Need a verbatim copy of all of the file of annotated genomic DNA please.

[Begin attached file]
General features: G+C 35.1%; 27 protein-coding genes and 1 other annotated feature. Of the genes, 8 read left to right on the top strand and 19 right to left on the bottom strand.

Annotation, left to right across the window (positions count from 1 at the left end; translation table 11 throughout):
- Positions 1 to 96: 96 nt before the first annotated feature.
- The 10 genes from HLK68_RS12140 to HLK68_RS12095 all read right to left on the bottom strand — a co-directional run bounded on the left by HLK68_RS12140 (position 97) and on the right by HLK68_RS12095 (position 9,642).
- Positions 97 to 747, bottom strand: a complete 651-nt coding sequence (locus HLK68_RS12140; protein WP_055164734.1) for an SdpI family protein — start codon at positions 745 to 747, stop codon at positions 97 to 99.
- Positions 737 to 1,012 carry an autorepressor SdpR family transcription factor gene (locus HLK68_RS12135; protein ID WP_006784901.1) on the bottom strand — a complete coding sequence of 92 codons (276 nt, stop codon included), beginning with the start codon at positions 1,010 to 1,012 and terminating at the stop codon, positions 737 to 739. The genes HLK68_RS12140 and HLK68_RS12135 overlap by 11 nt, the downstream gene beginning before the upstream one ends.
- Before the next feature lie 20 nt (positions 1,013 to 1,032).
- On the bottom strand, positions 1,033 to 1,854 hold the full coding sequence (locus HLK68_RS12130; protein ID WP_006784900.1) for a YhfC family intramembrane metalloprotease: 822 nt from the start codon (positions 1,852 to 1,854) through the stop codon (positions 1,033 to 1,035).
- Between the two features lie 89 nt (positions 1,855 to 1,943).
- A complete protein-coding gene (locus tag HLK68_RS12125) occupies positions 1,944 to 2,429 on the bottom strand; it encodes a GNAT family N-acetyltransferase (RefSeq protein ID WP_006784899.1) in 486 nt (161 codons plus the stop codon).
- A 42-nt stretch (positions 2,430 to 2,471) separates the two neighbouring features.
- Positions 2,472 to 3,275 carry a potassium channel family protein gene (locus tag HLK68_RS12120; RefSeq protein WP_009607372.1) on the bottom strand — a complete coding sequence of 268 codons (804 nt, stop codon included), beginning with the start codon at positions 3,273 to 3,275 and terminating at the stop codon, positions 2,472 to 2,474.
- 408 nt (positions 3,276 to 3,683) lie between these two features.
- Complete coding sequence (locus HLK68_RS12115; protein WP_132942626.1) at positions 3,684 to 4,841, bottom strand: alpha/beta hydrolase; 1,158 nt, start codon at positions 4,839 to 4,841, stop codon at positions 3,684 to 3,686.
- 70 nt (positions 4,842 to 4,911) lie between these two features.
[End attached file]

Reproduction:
General features: G+C 35.1%; 27 protein-coding genes and 1 other annotated feature. Of the genes, 8 read left to right on the top strand and 19 right to left on the bottom strand.

Annotation, left to right across the window (positions count from 1 at the left end; translation table 11 throughout):
- Positions 1 to 96: 96 nt before the first annotated feature.
- The 10 genes from HLK68_RS12140 to HLK68_RS12095 all read right to left on the bottom strand — a co-directional run bounded on the left by HLK68_RS12140 (position 97) and on the right by HLK68_RS12095 (position 9,642).
- Positions 97 to 747, bottom strand: a complete 651-nt coding sequence (locus HLK68_RS12140; protein WP_055164734.1) for an SdpI family protein — start codon at positions 745 to 747, stop codon at positions 97 to 99.
- Positions 737 to 1,012 carry an autorepressor SdpR family transcription factor gene (locus HLK68_RS12135; protein ID WP_006784901.1) on the bottom strand — a complete coding sequence of 92 codons (276 nt, stop codon included), beginning with the start codon at positions 1,010 to 1,012 and terminating at the stop codon, positions 737 to 739. The genes HLK68_RS12140 and HLK68_RS12135 overlap by 11 nt, the downstream gene beginning before the upstream one ends.
- Before the next feature lie 20 nt (positions 1,013 to 1,032).
- On the bottom strand, positions 1,033 to 1,854 hold the full coding sequence (locus HLK68_RS12130; protein ID WP_006784900.1) for a YhfC family intramembrane metalloprotease: 822 nt from the start codon (positions 1,852 to 1,854) through the stop codon (positions 1,033 to 1,035).
- Between the two features lie 89 nt (positions 1,855 to 1,943).
- A complete protein-coding gene (locus tag HLK68_RS12125) occupies positions 1,944 to 2,429 on the bottom strand; it encodes a GNAT family N-acetyltransferase (RefSeq protein ID WP_006784899.1) in 486 nt (161 codons plus the stop codon).
- A 42-nt stretch (positions 2,430 to 2,471) separates the two neighbouring features.
- Positions 2,472 to 3,275 carry a potassium channel family protein gene (locus tag HLK68_RS12120; RefSeq protein WP_009607372.1) on the bottom strand — a complete coding sequence of 268 codons (804 nt, stop codon included), beginning with the start codon at positions 3,273 to 3,275 and terminating at the stop codon, positions 2,472 to 2,474.
- 408 nt (positions 3,276 to 3,683) lie between these two features.
- Complete coding sequence (locus HLK68_RS12115; protein WP_132942626.1) at positions 3,684 to 4,841, bottom strand: alpha/beta hydrolase; 1,158 nt, start codon at positions 4,839 to 4,841, stop codon at positions 3,684 to 3,686.
- 70 nt (positions 4,842 to 4,911) lie between these two features.